A year later, Snow White's father, the king, takes a new wife, who is very beautiful, but a wicked and vain woman. The new queen possesses a magic mirror, which she asks every morning, "Magic mirror in my hand, who is the fairest in the land?" The mirror always replies: "My queen, you are the fairest in the land." The queen is always pleased with that, because the magic mirror never lies. But as Snow White grows up, she becomes more beautiful each day and even more beautiful than the queen, and when the queen asks her mirror, it says; "My queen, you are the fairest here so true. But Snow White is a thousand times more beautiful than you."
This gives the queen a great shock. She becomes envious, and from that moment on, her heart turns against Snow White, and the queen hates the girl more and more. Eventually, the angry queen orders a huntsman to take Snow White into the deepest woods to be killed. As proof that Snow White is dead, the queen demands that he returns with her lungs and liver. The huntsman takes Snow White into the forest. After raising his knife, he finds himself unable to kill her and he spares her life. Snow White is told that her stepmother wants her dead and to get far away from the kingdom as possible. He instead brings the queen the heart of a wild animal.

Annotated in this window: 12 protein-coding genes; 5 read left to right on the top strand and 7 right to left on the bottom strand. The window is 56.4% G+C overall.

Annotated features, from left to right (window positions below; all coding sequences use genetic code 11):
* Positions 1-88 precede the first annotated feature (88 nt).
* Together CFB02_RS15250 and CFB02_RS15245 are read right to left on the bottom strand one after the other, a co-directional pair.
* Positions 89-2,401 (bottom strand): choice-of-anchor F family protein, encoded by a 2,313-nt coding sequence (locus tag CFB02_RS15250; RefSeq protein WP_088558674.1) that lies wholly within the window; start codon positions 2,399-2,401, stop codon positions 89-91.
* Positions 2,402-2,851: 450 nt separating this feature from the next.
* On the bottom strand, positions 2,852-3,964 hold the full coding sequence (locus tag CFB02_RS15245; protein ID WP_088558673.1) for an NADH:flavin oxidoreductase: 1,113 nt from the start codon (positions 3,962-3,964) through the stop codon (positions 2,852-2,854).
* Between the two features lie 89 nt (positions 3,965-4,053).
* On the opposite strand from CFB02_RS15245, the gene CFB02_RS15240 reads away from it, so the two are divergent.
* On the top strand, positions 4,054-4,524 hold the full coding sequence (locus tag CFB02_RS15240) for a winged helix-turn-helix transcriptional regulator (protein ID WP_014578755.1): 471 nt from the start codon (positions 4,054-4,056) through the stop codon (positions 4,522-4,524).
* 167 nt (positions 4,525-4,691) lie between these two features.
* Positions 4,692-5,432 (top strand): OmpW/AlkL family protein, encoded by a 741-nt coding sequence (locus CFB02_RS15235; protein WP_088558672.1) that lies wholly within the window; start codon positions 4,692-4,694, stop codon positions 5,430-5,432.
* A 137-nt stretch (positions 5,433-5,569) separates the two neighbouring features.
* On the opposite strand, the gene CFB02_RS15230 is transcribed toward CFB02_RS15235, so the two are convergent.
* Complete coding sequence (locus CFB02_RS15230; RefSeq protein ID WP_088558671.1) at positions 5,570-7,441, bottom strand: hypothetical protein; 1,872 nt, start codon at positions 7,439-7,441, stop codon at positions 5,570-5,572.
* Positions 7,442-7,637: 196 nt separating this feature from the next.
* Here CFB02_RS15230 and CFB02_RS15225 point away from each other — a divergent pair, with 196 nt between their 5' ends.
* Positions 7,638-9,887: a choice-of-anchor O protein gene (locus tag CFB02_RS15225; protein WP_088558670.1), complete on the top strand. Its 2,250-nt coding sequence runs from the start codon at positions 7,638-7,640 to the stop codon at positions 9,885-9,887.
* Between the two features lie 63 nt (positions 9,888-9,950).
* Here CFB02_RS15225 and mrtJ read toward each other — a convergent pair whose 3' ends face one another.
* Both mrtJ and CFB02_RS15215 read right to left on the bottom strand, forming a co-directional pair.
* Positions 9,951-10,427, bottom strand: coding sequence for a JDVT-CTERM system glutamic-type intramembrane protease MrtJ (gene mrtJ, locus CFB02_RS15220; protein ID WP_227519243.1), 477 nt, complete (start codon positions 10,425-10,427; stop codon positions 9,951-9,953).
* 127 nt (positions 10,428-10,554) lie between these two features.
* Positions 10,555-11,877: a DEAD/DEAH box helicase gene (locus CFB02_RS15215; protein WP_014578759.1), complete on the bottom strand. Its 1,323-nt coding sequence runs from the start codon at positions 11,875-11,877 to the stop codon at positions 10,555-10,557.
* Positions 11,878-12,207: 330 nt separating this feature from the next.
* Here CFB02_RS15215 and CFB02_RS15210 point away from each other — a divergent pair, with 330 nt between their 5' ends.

After wandering through the forest, Snow White discovers a tiny cottage belonging to a group of seven dwarfs. Since no one is at home, she eats some of the tiny meals, drinks some of their wine, and then tests all the beds. Finally, the last bed is comfortable enough for her and she falls asleep. When the dwarfs return home, they immediately become aware that someone snuck in secretly, because everything in their home is in disorder. During their loud discussion about who snuck in, they discover the sleeping Snow White. She wakes up and explains to them what happened, and the dwarfs take pity on her and let her stay with them in exchange for housekeeping. They warn her to be careful when alone at home and to let no one in when they are away delving in the mountains.